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Biobanking research on oncological residual material: a framework between the rights of the individual and the interest of society

Biobanking research on oncological residual material: a framework between the rights of the individual and the interest of society

The consent for clinical research reported in the Helsinki Declaration regards research involving human beings and for this reason it is subordinate to specific and detailed information on the research projects. The OPT-IN consent for oncological residual material bio- banks, which involves research on reversible anonymized samples, should be viewed as a “broad” consent, well- structured in terms of information, where the approval of future research projects, different from the original ones, has to be the responsibility of the Ethical Commit- tee. In this way we can guarantee the balance between the protection of individual rights and the interest/bene- fit of society in creating and maintaining biobanks. Biobank research, aiming to improve medical and scien- tific knowledge obviously related to prevention, treat- ment and therapy of diseases that is clearly in the interest of the single donor, is considered as belonging to the society as a whole. This will mean that when pa- tients are faced with decisions of whether or not to par- ticipate in residual materials biobanking, they will be better equipped with a motivational understanding of its significance, which is necessary to reflect upon and in- terpret the situation and what is being asked of them, and to realize their active solidarity for society’s com- mon good.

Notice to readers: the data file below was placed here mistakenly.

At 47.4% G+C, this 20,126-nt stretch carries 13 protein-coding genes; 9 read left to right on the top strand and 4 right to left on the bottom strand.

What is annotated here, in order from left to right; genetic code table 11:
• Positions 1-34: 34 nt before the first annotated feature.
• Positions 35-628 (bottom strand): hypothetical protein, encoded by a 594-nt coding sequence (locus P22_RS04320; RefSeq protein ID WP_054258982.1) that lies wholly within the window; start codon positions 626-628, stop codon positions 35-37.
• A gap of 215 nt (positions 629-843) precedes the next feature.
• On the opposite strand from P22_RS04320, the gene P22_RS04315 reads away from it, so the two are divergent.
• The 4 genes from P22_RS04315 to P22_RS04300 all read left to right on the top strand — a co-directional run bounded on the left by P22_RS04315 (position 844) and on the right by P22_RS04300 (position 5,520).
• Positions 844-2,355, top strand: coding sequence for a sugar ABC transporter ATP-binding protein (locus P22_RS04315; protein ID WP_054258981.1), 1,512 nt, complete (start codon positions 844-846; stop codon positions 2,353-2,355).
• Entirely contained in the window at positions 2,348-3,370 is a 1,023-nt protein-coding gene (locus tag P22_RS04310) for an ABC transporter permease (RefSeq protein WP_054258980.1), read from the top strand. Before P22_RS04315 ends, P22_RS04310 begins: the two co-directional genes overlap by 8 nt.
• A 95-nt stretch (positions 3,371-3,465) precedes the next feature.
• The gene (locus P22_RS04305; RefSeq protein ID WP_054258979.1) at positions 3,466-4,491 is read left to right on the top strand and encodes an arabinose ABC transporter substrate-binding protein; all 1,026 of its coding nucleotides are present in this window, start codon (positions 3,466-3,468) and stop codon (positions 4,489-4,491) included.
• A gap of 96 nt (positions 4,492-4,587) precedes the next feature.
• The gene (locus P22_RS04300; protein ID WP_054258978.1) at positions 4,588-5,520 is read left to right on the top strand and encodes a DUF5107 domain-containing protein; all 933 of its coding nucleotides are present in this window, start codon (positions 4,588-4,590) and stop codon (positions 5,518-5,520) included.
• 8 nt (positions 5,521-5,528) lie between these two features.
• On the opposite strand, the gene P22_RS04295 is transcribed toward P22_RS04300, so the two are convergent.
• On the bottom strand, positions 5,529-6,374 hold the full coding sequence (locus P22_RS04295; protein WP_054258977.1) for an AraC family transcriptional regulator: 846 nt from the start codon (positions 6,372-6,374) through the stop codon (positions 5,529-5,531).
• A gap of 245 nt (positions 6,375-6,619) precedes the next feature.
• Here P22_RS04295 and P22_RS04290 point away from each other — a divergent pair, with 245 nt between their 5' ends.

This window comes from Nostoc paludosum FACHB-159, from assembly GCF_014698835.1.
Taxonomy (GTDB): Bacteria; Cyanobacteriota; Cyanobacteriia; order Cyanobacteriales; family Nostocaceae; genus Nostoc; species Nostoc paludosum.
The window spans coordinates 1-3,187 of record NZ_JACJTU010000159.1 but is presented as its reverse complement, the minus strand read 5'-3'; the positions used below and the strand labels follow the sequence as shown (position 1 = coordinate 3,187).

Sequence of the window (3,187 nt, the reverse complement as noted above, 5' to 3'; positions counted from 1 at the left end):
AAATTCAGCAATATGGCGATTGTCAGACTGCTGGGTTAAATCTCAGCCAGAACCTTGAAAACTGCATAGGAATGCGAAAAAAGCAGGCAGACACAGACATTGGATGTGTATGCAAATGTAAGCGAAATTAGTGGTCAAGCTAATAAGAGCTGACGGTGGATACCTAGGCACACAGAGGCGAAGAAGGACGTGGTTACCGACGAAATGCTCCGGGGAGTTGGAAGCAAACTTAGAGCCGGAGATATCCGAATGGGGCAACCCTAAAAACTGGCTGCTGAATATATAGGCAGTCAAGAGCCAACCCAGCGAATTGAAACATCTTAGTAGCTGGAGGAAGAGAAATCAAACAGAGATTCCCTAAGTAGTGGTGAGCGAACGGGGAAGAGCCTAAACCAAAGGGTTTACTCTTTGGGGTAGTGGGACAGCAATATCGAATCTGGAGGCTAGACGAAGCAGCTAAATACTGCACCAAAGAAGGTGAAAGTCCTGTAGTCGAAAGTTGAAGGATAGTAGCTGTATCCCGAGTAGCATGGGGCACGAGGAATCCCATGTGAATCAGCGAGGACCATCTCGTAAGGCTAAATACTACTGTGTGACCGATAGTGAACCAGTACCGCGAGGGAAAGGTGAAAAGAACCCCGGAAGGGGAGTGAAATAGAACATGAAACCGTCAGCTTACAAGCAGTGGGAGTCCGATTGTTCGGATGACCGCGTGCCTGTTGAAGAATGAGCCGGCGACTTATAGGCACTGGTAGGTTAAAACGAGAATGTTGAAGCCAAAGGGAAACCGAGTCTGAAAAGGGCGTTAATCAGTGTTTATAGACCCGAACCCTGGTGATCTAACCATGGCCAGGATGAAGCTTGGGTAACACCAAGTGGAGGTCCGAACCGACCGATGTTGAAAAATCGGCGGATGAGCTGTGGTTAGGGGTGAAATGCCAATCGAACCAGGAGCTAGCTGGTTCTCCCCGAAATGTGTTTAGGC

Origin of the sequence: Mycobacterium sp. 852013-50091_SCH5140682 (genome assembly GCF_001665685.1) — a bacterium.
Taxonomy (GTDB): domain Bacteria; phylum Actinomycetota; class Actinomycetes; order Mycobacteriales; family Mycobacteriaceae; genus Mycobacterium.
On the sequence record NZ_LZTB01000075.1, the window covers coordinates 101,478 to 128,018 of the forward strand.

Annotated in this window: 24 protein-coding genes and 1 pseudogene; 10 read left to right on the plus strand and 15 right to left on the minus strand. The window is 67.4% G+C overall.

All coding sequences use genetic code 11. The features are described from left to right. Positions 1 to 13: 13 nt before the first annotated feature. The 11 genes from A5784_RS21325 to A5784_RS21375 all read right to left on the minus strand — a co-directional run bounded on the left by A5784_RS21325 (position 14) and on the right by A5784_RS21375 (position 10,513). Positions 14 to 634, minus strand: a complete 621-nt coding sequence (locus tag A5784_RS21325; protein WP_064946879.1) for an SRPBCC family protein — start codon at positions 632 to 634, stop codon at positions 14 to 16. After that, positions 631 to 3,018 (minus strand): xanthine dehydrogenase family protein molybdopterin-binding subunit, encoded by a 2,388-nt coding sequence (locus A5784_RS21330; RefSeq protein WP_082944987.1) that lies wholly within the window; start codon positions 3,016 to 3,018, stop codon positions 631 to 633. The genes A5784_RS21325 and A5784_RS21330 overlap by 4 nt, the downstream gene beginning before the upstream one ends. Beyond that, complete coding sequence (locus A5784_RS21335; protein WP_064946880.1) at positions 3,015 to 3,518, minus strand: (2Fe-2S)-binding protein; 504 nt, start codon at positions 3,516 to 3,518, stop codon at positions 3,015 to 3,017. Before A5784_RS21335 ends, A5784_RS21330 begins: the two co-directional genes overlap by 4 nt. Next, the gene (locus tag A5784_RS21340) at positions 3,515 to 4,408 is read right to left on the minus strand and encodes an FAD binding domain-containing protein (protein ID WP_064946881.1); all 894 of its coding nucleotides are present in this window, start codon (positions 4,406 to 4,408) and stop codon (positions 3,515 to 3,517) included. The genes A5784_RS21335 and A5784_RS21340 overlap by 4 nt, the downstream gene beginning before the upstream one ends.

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Construals of Human Rights Law: Protecting Subgroups As Well As Individual Humans

Construals of Human Rights Law: Protecting Subgroups As Well As Individual Humans

The assertion of unique subgroup rights in contrast to individual rights was studied by presenting participants with scenarios suggestive of human rights violations. These included possible violations of privacy rights of indigenous Australians (Study 1), civil and political rights of indigenous Australians under mandatory sentencing schemes (Study 2), privacy rights of students in comparison to public servants (Study 3), refugee rights (Study 4), and reproductive rights of lesbians and single women in comparison to married women and women in de facto relationships (Study 5). The scenarios were based on real policy issues being debated in Australia at the time of data collection. Human rights activists participated in Studies 4 and 5. In Study 5, these activists participated via an online, web-based experiment. Both quantitative and qualitative data were collected.